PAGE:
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At the end of the latest Law Talk, Professors Epstein and Yoo (not atypically) disagree. Prof. Epstein appeared to have based his view on the topic on an assumption that is widely held, rarely stated, and that logically leads to shocking conclusions.
The subject was legal action proposing that an ape be recognised as enjoying certain ‘human rights’. Prof. Epstein suggested he’d be willing to entertain the idea when the chimpanzee could argue its own case. This suggests that the rights attach to the creature as a result of its intellectual (and communicative) abilities.
Prof. Yoo wisely noted that this was a category error: that a human enjoys human rights because he or she is a human, not because he or she can act like a human (my words rather than his). A human baby, he noted, is entitled to human rights although such a child could not represent him or herself in a court.
In certain philosophical and scientific circles it is an article of faith that rights attach to intelligence, even though many of the same people deny that measures of intelligence have any value. This leads to weird — and, in my view, evil — hierarchies of rights-holders of the kind promoted by ‘ethicist’ Peter Singer, wherein an intelligent dog has more rights than a newborn baby, especially if the latter is intellectually disabled.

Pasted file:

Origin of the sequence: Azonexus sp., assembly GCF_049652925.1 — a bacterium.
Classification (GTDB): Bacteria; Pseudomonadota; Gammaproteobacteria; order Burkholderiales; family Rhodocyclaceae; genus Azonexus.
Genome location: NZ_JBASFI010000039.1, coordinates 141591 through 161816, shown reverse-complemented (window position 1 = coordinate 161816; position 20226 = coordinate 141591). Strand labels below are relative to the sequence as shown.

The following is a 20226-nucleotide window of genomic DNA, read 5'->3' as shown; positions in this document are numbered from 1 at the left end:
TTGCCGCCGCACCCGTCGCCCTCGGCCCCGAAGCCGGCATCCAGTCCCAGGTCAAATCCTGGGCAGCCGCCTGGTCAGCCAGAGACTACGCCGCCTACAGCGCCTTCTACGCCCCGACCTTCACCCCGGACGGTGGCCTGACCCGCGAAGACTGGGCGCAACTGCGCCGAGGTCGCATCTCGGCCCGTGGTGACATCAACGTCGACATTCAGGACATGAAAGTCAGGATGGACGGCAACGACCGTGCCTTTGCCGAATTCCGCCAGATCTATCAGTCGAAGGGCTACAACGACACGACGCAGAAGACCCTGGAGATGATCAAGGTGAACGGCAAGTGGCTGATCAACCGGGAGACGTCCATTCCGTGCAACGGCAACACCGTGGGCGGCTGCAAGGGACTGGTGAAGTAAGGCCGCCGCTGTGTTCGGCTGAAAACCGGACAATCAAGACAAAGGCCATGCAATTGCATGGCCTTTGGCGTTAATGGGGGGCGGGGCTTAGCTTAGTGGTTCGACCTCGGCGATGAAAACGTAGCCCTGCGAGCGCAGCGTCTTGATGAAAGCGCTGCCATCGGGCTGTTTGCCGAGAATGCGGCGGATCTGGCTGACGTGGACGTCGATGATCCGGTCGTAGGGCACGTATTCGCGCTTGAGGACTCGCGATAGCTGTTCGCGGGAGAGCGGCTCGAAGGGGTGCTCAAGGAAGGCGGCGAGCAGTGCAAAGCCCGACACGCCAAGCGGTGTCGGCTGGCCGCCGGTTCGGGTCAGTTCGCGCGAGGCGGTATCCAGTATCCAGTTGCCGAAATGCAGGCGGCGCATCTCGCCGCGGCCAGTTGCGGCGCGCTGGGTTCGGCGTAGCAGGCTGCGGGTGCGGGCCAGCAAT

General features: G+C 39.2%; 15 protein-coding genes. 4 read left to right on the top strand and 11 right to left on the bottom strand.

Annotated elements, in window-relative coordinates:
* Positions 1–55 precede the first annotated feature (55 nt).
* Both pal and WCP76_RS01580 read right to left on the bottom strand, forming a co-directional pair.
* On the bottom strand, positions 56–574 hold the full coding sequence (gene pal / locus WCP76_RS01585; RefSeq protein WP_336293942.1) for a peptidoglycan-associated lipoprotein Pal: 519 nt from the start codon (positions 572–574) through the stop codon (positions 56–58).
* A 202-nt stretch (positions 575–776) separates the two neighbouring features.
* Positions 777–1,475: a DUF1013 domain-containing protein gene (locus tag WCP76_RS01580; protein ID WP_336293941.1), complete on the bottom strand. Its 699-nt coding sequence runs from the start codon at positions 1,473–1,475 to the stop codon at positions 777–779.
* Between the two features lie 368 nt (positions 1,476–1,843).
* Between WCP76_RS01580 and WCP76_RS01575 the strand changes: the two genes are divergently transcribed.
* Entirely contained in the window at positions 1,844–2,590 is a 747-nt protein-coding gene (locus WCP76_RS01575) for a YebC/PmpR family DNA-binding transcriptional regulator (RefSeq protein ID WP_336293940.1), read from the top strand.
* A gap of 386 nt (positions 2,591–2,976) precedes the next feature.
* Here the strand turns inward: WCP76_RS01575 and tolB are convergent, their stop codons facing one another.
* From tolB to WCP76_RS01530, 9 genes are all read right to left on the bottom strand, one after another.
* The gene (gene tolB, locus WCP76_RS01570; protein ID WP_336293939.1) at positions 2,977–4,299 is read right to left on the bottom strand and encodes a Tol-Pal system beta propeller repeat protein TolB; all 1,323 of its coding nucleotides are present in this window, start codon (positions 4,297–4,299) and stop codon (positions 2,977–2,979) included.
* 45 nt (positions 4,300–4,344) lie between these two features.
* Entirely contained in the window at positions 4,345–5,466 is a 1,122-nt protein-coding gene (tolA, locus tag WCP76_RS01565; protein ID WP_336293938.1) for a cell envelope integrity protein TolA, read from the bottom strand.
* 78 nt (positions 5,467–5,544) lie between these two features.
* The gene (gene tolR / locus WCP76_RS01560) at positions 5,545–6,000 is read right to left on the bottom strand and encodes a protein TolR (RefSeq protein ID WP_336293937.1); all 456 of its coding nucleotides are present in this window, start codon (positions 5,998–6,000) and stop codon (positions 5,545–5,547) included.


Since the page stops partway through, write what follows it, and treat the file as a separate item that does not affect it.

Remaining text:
The problem with Singer’s view — aside from the evil outcomes it facilitates — is that it is logically unassailable … If, that is, you accept the premise that our rights are based on intelligence.
Thought experiment: if the space aliens that Professor Yoo mentioned in the podcast were to appear tomorrow and they were our equals or superiors in intellect, how would we be obliged to regard them? Automatically embrace them in the spirit of personhood? Should they be granted the full range of ‘human’ rights or negotiated with to develop a set of reciprocal, enumerated rights?
It’s far more likely that we’ll have to deal with these issues closer to home. In the Robert Heinlein short story ‘Jerry Was a Man’ ‘enhanced’ chimpanzees, capable of speech, have been developed to perform menial tasks. A court finds that they entitled to human rights.
Likewise, machine intelligence may one day reach the stage of being comparable with that of humans. If they possess self-awareness (or such a reasonable facsimile of self-awareness that we are unable to tell the difference), would they no longer be property but persons?